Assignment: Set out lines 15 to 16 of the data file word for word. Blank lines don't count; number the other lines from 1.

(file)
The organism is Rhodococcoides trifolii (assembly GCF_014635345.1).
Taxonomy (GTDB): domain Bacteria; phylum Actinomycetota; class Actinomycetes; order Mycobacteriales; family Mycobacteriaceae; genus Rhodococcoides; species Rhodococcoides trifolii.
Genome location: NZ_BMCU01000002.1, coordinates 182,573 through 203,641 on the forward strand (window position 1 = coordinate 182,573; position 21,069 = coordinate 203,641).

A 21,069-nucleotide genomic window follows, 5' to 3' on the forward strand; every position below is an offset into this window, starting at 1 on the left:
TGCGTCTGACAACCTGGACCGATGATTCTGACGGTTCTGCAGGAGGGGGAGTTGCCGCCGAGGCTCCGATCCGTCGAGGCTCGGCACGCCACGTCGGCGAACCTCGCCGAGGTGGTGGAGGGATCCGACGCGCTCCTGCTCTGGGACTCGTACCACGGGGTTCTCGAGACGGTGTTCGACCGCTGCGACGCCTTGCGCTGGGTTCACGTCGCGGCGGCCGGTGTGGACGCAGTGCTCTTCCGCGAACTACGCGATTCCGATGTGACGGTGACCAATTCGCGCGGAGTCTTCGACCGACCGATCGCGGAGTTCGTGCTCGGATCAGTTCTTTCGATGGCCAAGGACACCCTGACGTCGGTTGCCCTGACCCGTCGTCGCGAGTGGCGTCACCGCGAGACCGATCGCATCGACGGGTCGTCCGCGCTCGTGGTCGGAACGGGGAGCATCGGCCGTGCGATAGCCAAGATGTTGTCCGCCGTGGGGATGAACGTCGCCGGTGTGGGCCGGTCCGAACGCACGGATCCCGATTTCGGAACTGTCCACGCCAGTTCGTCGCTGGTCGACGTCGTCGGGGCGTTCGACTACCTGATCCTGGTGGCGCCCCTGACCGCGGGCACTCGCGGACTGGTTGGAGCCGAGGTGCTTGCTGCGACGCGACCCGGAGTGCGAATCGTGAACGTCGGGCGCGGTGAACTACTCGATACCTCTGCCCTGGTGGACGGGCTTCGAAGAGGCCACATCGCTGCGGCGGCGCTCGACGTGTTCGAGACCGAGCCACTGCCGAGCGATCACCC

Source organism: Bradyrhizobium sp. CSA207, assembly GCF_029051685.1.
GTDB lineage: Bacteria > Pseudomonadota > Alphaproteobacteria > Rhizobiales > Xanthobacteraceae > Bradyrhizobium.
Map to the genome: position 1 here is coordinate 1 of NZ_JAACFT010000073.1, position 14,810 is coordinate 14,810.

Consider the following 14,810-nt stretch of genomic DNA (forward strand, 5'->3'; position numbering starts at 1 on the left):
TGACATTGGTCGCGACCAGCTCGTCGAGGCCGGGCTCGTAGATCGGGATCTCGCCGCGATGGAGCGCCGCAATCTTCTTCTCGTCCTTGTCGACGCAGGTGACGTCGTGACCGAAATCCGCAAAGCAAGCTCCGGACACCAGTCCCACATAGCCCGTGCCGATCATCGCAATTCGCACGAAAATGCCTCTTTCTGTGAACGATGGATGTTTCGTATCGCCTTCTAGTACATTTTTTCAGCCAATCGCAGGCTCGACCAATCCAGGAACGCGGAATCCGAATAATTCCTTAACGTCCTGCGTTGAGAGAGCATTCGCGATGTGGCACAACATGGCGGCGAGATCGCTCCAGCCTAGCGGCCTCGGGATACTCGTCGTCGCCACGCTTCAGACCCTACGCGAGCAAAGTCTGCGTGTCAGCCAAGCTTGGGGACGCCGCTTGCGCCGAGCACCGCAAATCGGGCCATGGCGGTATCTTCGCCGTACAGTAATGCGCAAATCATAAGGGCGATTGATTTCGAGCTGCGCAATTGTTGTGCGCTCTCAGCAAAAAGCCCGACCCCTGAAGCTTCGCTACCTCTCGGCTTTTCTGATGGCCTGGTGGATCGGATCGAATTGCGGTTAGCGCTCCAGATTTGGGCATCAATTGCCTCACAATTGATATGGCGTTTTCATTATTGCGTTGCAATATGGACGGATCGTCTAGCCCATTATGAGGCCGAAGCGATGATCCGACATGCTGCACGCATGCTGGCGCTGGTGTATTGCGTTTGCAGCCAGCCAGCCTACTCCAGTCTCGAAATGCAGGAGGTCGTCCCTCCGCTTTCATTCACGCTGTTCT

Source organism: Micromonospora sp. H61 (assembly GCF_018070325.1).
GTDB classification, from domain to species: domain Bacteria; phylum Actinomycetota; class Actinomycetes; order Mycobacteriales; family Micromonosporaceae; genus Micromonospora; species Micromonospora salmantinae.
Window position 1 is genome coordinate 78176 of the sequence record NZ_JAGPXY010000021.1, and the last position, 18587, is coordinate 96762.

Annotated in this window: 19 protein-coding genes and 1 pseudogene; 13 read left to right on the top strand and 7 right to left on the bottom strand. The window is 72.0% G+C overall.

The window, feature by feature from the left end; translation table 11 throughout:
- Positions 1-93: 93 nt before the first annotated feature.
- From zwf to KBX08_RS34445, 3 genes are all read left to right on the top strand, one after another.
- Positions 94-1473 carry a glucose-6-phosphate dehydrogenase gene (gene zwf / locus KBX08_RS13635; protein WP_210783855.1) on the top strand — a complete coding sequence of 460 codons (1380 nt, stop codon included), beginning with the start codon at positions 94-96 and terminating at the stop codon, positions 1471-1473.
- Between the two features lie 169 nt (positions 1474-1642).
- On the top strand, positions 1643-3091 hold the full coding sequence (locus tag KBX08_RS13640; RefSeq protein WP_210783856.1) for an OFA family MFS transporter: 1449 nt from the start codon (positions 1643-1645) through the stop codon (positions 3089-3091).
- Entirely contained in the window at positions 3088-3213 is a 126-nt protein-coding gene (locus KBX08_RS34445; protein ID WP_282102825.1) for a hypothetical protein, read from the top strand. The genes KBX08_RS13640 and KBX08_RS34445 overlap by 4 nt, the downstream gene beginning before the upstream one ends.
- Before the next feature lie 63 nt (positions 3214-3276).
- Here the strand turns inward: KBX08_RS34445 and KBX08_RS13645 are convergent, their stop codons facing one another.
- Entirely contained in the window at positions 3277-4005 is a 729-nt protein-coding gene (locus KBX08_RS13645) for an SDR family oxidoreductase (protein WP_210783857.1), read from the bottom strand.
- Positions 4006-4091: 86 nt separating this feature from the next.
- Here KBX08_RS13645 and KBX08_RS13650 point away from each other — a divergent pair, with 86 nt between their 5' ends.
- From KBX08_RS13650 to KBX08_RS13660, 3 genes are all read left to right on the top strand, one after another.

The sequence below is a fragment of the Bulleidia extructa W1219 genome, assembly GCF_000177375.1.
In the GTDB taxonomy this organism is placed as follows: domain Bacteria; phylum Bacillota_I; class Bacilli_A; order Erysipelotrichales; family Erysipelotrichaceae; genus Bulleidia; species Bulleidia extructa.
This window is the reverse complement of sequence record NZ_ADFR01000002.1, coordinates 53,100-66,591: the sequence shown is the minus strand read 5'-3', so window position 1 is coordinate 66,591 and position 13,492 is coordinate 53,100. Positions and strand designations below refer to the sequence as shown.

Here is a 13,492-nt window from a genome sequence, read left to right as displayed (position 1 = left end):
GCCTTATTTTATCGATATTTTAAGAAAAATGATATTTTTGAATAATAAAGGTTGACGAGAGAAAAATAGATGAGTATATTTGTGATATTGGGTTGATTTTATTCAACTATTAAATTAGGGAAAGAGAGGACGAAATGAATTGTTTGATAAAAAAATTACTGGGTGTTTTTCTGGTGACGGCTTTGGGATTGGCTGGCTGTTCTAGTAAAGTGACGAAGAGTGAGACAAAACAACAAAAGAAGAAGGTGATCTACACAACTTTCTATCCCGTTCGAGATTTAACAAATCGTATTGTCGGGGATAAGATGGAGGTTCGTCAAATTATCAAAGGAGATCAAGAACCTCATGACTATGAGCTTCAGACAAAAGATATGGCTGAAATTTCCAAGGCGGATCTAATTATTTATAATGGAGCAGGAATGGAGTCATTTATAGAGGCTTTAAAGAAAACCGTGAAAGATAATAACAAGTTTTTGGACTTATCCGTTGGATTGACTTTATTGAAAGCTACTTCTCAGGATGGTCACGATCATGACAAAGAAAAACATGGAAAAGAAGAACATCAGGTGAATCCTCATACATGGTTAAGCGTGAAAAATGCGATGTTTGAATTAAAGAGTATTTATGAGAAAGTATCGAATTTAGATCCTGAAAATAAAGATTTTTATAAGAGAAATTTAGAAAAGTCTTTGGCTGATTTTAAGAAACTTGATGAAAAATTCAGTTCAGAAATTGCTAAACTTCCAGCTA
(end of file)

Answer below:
The window, feature by feature from the left end; translation table 11 throughout:
- Positions 1-93: 93 nt before the first annotated feature.